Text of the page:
Starting a subscription business — or any business — without consulting a true industry expert is a huge mistake. Numerous things can go wrong, and if you don’t talk to someone who can guide you around the pitfalls, you’ll create unnecessary challenges for yourself.
OceanX CEO and Founder Georg Richter was interviewed recently by Ben Kuo from SocalTech about decoding the secrets of subscription business. The interview was set up prior to the 2017 Recurring Revenue Conference where Georg will be speaking along with many other local Los Angeles companies in the subscription space.
Direct to consumer subscription programs continue to evolve and grow : Customers can sign up to have everything from razors to fresh food delivered right to their doors on a regular basis. Even services like music, private airlines, and even Cadillac cars offer subscriptions. But not every company is destined to ride the subscription wave to success.
OceanX was in Las Vegas last week for the second installment of Shoptalk, a conference blending the finest minds in commerce and technology. Word on the street was that Shoptalk was the place to be for all things retail, e-commerce, and digital. Expectations for this ‘next-generation commerce’ event were sky-high.
As we reflect on the 2016 growth, headlines and changes in the subscription and membership businesses that shape what we are calling the ‘New Membership Economy’, we also look forward to 2017 and anticipate what will be in store. We focus on subscriptions for physical goods so we are focusing these predictions on box subscriptions and memberships and not on the other SaaS and digital subscription models that are also a major part of the overall subscription economy. Here are our top 8 predictions for subscription box businesses for 2017.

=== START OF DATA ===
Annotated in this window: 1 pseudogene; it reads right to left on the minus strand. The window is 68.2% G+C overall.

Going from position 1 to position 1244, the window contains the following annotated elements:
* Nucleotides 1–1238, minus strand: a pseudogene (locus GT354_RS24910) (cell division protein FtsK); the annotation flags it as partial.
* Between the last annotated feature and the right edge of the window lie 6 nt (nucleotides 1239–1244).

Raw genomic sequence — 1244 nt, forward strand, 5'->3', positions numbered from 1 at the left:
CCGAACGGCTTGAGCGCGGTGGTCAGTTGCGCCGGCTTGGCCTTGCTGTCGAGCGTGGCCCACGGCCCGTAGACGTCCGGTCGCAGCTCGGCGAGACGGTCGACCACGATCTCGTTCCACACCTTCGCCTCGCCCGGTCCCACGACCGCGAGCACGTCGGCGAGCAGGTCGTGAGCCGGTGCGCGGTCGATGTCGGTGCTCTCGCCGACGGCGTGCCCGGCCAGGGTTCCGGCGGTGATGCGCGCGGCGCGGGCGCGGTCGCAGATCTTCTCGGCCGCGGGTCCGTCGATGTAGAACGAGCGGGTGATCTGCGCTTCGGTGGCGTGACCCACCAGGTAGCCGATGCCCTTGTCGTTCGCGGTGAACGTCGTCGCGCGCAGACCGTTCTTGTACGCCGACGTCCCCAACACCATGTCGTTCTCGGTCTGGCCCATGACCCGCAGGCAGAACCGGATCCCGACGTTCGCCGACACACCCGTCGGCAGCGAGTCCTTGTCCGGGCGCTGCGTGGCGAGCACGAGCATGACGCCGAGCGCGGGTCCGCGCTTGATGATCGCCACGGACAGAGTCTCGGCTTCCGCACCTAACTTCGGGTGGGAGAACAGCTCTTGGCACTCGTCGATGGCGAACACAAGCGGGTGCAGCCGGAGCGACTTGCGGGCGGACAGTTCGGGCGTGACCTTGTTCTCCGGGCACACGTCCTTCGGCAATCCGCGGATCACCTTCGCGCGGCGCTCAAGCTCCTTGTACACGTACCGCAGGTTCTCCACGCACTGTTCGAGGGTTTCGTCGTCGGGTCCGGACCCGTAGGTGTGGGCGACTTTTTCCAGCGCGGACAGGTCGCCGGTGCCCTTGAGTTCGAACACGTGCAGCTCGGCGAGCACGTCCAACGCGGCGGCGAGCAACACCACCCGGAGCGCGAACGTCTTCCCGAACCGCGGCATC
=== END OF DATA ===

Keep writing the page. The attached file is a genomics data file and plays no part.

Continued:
From fresh food from Blue Apron to lingerie boxes by Wantable, there’s no question that membership and subscription programs for physical products are hot. Today, subscription commerce touches almost every retail product in the market. But where did it all start and, more importantly, how did the sub-scription economy become what it is today?
SHORT HISTORY OF SUBSCRIPTIONS: BASIC & LOCAL
When Robbie Kellman Baxter coined the phrase “the membership economy” in her 2015 book by the same name, she was mostly referring to the explosive rise of digital subscriptions and Software as a Service (SaaS) companies, such as Netflix, Adobe, and Spotify. But as we near the end of 2016, we are entering what we are calling, the New Membership Economy. The New Membership Economy is shifting to a new wave of membership businesses for physical goods that we use every day and help us connect to each other in unique ways that fulfill our needs.
There’s no doubt that we live in a membership world. You’ve seen the proliferation of subscription-based businesses explode in both the digital space (Netflix, Adobe, Spotify) and the physical space (Birchbox, Dollar Shave Club, Stich Fix). When launching or scaling a subscription commerce business for physical goods, it’s important to think about your goals and the customer experience from the outset. Will your membership program further and strengthen customer relationships?
Subscriptions and memberships have been around for a long time. We are experiencing a renaissance in physical subscriptions (boxes delivered to a household) – several thousand companies have been formed in the last 3 years and many like Dollar Shave Club are very successful. As opposed to old models, this time the customer is in total control.